For as long as I can remember, I have always been interested in writing. Whether it was a childhood diary, short stories in middle school, or now, as a college student, a creative writer for class credit.
As a Creative Writing student, I came to realize that I was pushed to write about experiences and memories that would sometimes be difficult to relieve. I decided to take that challenge into a positive perspective, and write in order to keep the positive memories alive.
This piece I wrote on my own time, not for any credit or grade. Growing up, I was so fortunate to spend many summers at a cabin. As you’ll read, the cabin provided great comfort and company for my family and I, for the many years we owned it. I was saddened to discover that some of my memories from the cabin have started to fade over time. As a result, I decided to write about it, to open my mind and heart and go back in time.
I miss that place. The place that was home.
The people that made it feel that special way, I miss the wind, rushing through the thick forest of pines, the smell enveloping me in peace.
I miss the Swedish pancakes, falling apart as my fork hit the surface. I miss the fresh picked wild blueberries, only a moment’s walk away through the worn road.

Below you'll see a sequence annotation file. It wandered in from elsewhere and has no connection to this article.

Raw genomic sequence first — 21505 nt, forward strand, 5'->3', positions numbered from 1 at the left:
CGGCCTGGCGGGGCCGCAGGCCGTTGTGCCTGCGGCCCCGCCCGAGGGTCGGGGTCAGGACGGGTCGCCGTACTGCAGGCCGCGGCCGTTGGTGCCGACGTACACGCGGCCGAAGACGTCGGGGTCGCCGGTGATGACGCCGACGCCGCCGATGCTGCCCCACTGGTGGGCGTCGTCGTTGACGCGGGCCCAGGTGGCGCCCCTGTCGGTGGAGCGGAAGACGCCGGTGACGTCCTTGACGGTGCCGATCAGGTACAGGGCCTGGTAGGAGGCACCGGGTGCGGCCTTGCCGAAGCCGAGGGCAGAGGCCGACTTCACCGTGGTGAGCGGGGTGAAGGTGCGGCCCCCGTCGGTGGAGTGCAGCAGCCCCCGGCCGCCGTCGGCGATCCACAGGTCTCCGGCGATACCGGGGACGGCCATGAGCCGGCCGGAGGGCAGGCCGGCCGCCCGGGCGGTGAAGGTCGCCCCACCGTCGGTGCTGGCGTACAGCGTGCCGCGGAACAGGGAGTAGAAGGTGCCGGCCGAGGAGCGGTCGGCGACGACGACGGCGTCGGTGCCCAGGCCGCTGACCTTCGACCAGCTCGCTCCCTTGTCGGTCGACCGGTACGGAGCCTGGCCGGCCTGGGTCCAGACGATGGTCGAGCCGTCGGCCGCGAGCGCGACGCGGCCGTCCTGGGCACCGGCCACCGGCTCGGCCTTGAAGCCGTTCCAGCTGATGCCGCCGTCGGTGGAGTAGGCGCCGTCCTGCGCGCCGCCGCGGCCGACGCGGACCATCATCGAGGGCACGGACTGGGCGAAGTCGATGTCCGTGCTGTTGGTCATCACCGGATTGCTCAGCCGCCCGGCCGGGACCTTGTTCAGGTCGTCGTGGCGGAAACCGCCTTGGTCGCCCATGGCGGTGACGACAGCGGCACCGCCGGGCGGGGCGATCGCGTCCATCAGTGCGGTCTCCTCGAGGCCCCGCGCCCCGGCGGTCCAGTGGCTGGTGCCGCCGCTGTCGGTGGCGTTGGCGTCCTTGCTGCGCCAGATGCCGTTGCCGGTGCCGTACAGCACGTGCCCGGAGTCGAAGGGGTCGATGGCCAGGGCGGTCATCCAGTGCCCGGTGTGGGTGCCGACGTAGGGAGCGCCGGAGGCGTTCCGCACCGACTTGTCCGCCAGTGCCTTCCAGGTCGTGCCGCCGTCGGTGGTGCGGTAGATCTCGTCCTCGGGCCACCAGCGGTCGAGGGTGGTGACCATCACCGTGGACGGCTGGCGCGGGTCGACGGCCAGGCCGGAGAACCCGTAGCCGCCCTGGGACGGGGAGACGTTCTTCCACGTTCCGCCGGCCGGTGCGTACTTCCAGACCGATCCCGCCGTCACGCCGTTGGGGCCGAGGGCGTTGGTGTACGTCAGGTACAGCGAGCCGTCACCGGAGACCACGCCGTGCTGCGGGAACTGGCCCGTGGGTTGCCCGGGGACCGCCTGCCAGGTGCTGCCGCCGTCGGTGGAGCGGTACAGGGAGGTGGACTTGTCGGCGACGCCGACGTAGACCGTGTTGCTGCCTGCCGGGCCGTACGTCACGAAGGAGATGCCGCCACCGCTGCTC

I miss my grandmother, wrapping my thin shoulders in that trusty old white duvet, worn from years of use. I miss jumping into that frigid lake water, as it would awaken all of my senses of being. I miss playing in the sand, the gritty textures trapped under my fingernails, the sheets filled with it at night.
Chasing frogs and eating marshmallows over a roaring fire, the flames dancing in the night sky. Only in my daydreams do I picture myself back at that place, the 70’s décor and the tiny grill that served so many heartwarming, yet simple meals.
The only place we all truly felt alive, together, and no words of evil would escape our lips, only laughter and harmony.
The epicenter of my childhood, the deep gratitude of togetherness, the feeling of connection amongst my small kin. I haven’t felt home since I left that place years ago.
My only remaining piece of that place is a ring that holds the coordinates.
The coordinates to my youth,
to my happiness,
to my oasis. I can only dream for a place like that again. Where I could get lost in the uncomplicated bliss of childhood, of peace.